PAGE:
By Kayla Solomon
The NBA Finals have been nothing like we expected. Everyone was looking forward to watching Lebron come alive with the help of Kevin Love and Kyrie Irving, but it has been the total opposite. As a matter of fact, it turns out Cleveland played better when nearly the whole starting roster was injured in the 2015 Finals. Down 2-0, can the Cavs turn the series around or will they face the same losing misfortune as many of the other Cleveland sports team have?
Let’s put this into perspective. The first two games of the 2015 NBA Finals went into overtime- something that had never been done prior. LBJ did all of the work, scoring a combined 83 points and was a major factor in his team tying up the series 1-1. This time around, the Warriors have coasted to victories by a combined 40 plus points in the first two games- the largest margin in the Finals thus far. The differences between the two series couldn’t be more different.
The one thing that Cleveland does have on its side is a home playoffs record of 7-0. Game 3 and Game 4 will both be played at Quicken Loans Arena, which could provide the good luck that Lebron and his teammates desperately need. However, it won’t be as easy as a rowdy home crowd in the stands. The Cavaliers have to switch up their initial game plan to achieve this win. They can no longer only focus on double-teaming Steph and Klay, but the entire team.
I originally put an emphasis on the Splash Brothers in my Game 1 Preview, but it turns out I was slightly off. Steph and Klay have not played their best basketball as of late, but this has made players like Draymond Green, Shaun Livingston, and Andre Iguodala step up exponentially. The problem with this is it becomes even more of a challenge for the Cavaliers to defend when every player on the Warriors roster has the potential to score 10+ points and five who can easily put up 20. With Kevin Love out tonight and questionable for the rest of the series with a concussion, the Cavaliers lose a valuable scorer. As I mentioned before, Golden State moves at a faster pace than your average NBA team, so it’s normal to get worn out. Cleveland coach Tyronn Lue has to strategically find a way to conserve the energy of his players, which could mean trimming the minutes of his starters. Risky move, but it could work.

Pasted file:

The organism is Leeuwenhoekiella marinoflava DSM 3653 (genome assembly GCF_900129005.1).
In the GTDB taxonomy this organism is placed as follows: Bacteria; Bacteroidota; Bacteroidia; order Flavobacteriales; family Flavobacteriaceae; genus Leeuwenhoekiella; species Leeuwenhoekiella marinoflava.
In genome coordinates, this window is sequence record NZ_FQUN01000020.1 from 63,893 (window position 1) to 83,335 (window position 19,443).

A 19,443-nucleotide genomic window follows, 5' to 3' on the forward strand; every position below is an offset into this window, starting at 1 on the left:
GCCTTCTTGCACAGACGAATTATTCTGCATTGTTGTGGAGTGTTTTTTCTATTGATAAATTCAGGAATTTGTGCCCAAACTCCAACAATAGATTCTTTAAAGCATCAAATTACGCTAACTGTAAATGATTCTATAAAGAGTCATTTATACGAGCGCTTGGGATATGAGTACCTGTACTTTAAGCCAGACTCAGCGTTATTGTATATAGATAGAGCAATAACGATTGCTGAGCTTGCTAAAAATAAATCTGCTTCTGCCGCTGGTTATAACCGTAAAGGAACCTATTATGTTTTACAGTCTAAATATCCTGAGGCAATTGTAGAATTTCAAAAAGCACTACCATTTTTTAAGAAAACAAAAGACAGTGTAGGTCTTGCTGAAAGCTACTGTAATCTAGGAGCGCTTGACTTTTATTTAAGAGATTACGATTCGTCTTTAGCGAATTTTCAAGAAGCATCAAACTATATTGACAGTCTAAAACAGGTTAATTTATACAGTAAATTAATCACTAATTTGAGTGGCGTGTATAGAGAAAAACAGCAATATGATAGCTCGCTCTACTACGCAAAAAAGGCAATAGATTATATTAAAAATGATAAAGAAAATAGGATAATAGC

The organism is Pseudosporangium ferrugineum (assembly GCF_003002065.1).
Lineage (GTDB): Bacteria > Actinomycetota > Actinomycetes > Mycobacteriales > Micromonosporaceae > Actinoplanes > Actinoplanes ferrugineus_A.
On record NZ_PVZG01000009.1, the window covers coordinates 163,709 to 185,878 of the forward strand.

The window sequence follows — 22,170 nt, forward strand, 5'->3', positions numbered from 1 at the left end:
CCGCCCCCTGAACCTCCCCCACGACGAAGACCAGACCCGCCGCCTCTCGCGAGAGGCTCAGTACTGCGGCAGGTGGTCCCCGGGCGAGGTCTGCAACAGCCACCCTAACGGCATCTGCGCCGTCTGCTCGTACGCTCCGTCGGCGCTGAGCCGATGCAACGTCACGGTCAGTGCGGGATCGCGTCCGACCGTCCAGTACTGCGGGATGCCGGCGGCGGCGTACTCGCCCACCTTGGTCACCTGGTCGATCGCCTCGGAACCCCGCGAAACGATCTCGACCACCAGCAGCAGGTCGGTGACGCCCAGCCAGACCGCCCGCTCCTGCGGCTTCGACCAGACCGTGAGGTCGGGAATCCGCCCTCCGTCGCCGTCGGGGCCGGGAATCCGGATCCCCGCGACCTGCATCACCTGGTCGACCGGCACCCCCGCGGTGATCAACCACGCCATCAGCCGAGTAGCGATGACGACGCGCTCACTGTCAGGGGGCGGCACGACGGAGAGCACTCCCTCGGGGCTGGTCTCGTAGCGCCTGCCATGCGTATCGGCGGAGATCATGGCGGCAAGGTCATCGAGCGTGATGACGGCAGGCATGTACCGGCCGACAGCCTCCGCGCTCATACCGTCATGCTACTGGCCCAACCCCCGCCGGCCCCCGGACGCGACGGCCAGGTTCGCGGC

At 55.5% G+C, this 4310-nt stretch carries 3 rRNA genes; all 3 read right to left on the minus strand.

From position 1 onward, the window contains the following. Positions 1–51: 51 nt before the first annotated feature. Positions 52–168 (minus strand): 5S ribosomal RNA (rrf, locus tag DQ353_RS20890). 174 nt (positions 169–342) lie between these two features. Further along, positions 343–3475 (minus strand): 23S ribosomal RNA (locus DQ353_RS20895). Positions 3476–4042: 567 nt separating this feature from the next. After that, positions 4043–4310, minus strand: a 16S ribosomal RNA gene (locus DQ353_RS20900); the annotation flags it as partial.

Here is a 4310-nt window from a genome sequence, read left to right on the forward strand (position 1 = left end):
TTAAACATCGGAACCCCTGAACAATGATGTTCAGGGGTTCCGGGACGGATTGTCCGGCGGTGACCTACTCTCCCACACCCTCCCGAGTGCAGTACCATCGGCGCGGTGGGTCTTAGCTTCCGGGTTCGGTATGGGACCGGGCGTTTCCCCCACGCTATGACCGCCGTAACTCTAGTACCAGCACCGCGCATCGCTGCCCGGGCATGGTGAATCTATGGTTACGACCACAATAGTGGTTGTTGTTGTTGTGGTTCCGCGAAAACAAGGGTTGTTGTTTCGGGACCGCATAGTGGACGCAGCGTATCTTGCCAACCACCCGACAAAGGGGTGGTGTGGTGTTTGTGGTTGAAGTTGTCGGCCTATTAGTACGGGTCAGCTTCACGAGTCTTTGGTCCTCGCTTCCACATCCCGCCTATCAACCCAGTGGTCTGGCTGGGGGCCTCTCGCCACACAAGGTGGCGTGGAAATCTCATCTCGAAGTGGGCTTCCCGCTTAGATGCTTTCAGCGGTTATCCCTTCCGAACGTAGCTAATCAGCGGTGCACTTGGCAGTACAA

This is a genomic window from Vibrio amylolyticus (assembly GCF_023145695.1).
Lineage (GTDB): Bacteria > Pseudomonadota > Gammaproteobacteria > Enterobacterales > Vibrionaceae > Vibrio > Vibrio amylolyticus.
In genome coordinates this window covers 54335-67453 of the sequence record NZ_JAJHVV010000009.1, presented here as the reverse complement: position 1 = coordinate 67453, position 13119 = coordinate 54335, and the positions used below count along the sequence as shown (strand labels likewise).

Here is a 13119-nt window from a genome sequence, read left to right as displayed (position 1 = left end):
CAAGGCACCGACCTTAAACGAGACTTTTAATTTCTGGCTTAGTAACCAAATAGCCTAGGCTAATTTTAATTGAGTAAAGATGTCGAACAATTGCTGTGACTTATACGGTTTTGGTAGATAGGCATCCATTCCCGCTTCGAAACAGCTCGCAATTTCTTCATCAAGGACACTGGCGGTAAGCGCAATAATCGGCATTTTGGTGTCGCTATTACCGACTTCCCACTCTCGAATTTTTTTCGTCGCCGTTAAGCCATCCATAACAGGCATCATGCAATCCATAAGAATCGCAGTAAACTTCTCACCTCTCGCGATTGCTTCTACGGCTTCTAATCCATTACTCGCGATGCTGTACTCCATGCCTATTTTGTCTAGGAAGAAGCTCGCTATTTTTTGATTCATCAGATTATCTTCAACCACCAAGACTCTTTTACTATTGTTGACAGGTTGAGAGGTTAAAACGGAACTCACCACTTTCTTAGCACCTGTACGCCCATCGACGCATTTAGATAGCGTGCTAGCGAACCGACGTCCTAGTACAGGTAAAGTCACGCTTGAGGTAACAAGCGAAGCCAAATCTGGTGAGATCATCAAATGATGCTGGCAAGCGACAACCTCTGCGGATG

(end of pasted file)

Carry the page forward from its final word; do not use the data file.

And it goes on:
I’m still saying Warriors in six, but I’d greatly appreciate it if the Cavaliers made this a more interesting series.